What is it? 2D Metroidvania action game in which you escape a facility as formless monster.
Reviewed on: Windows 10, AMD Ryzen 7 1700, 16GB RAM, Radeon RX480
Release date: Out now
Publisher: Devolver Digital
Developer: Phobia Game Studio
Link: Official site (opens in new tab)
John Carpenter's The Thing, the 1980s horror classic about Antarctic researchers stuck inside a base with a monster trying to assimilate, imitate, and murder them, revels in paranoia. The movie’s characters do not know who among them might be the titular Thing or where it disappears to when it escapes, so the conflict with the creature becomes an internal conflict. Entertainment has mined this idea so thoroughly that, as I experienced the perspective of a vicious monster acting on instinct in the opening moments of Carrion, I found a sense of calm in the simple and relatable motivations of merely wanting to consume and escape.
There is no overwrought origin story, no scientist narrating the truth depths of danger that the seemingly underground laboratory now finds itself in. People are running, the monster eats those people, the monster really does not like getting shot so it should probably eat people before they shoot. This is Carrion’s tutorial sequence, introducing the player to the smooth controls which allow them to traverse a dank underground laboratory by attaching tentacles to every surface with no interference or complication. The monster moves in the direction it's told, evoking a feeling of flight as it slithers around the room and along the tops of ceilings.
It’s with that same gusto that Carrion pursues all its systems. The game is a Metroidvania in concept, but the espresso shot version of one, without offering much of the way in actual exploration. You move the monster throughout the base, seeking simply to get outside, growing larger by absorbing biomass (eating people) and then distributing that biomass into holes in the wall to spread through the laboratory. Doing so opens up new paths and crucial progress doors that lead to new areas, and is also surprisingly gross.
It is very rare not to know exactly where to go next for progress, though the times I did get lost were aggravating due to the lack of any sort of map. The labyrinthian maze of one-way drain pipes makes these instances more annoying than they need to be and, for a game so heavily dependent on backtracking, its five-hour runtime feels short.
The puzzles themselves are solved quickly and do not require much in execution, but can sometimes be a little frustrating. In one situation, I killed a piece I needed to solve the puzzle and had to restart at a previous checkpoint. In another, I am positive I solved it using an unintended method and spent minutes in fear that I had broken progression and would have to restart. Perhaps most annoyingly, the checkpoints only exist in certain rooms, and a far-off combat encounter forced me to execute puzzles I had solved again and again to get back to where I died.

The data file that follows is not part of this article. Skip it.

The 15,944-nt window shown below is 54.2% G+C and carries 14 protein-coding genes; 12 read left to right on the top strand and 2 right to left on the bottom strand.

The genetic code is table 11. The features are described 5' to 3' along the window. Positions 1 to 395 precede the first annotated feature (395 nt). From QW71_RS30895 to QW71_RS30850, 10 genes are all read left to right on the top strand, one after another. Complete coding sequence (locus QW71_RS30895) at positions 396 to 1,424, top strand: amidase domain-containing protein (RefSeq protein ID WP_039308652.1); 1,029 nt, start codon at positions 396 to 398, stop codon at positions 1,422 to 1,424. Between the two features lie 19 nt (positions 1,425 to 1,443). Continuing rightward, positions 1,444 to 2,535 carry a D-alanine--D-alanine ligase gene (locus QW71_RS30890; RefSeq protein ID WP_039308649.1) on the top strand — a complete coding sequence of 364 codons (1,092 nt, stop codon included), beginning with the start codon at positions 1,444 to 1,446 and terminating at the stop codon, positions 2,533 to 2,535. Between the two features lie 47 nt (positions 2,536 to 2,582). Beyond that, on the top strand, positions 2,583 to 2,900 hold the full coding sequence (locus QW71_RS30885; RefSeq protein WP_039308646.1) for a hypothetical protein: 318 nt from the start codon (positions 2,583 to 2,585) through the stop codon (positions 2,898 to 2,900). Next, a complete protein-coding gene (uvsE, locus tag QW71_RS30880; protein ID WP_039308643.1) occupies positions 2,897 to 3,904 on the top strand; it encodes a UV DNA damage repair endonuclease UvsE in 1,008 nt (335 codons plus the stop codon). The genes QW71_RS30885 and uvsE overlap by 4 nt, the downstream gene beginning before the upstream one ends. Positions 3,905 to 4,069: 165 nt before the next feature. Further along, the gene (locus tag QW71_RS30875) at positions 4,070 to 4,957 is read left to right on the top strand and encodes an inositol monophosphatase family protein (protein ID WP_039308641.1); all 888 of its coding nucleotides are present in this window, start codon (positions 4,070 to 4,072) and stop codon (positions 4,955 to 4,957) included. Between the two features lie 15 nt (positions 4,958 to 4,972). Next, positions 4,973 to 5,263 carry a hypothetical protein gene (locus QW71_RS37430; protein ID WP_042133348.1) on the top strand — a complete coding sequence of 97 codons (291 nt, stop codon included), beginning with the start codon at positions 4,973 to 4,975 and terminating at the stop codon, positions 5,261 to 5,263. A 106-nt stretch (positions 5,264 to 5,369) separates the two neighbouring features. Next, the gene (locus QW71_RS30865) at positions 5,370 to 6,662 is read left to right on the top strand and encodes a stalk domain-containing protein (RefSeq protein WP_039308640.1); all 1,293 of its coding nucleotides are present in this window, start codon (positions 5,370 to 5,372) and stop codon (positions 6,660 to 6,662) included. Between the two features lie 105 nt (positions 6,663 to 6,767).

Humans are the only enemies, and they either run from the monster or try to fight back, the latter behavior providing most of the conflict in the game. After its wild beginnings, which are all about fast movement and carnage, Carrion transforms into a reverse-survival horror scenario. The monster can scare enemies by growing, knocking out vents to distract them, then grabbing for them with tentacles when they aren’t looking. These combat scenarios get harder as time goes on, but Carrion stops short of ever making them frustrating for a patient player.
While the monster does gain powers over time, few truly change things up in terms of traversal and are more often essentially just keys to subvert different types of doors and obstacles. The ability to take over human hosts is an interesting idea, but is used in surprisingly few non-elective situations. As the monster’s mass grows and it achieves the shape and form of a giant flesh tube, it becomes somewhat unwieldy to control. I stopped being able to consistently discern which end was going to move forward or backward in contrast to the smaller forms’ quicker and more lithe movement.
Carrion is utterly disgusting to look at in mostly intended ways that manage to be captivating. Watching the monster, a mass of flesh, eyes, and mouths twist around corners and slip through small openings is nearly enough to make me retch, but it’s utterly entrancing. Rooms quickly become covered in blood and viscera, which is a neat effect, but sometimes obscured the pipe I was looking for.
While I might disagree with the notion that Carrion is a truly great Metroidvania, a genre that has buckets of both older and modern classics, it is at very least a refreshing take on it. It controls like a dream with an analog stick, and there's a fluidity to the monster’s movements that I honestly feel like I will be searching for in other games for years. It just falls short of greatness, settling quickly into its comfort zone as a series of interconnected puzzles, and then failing to surprise me much after that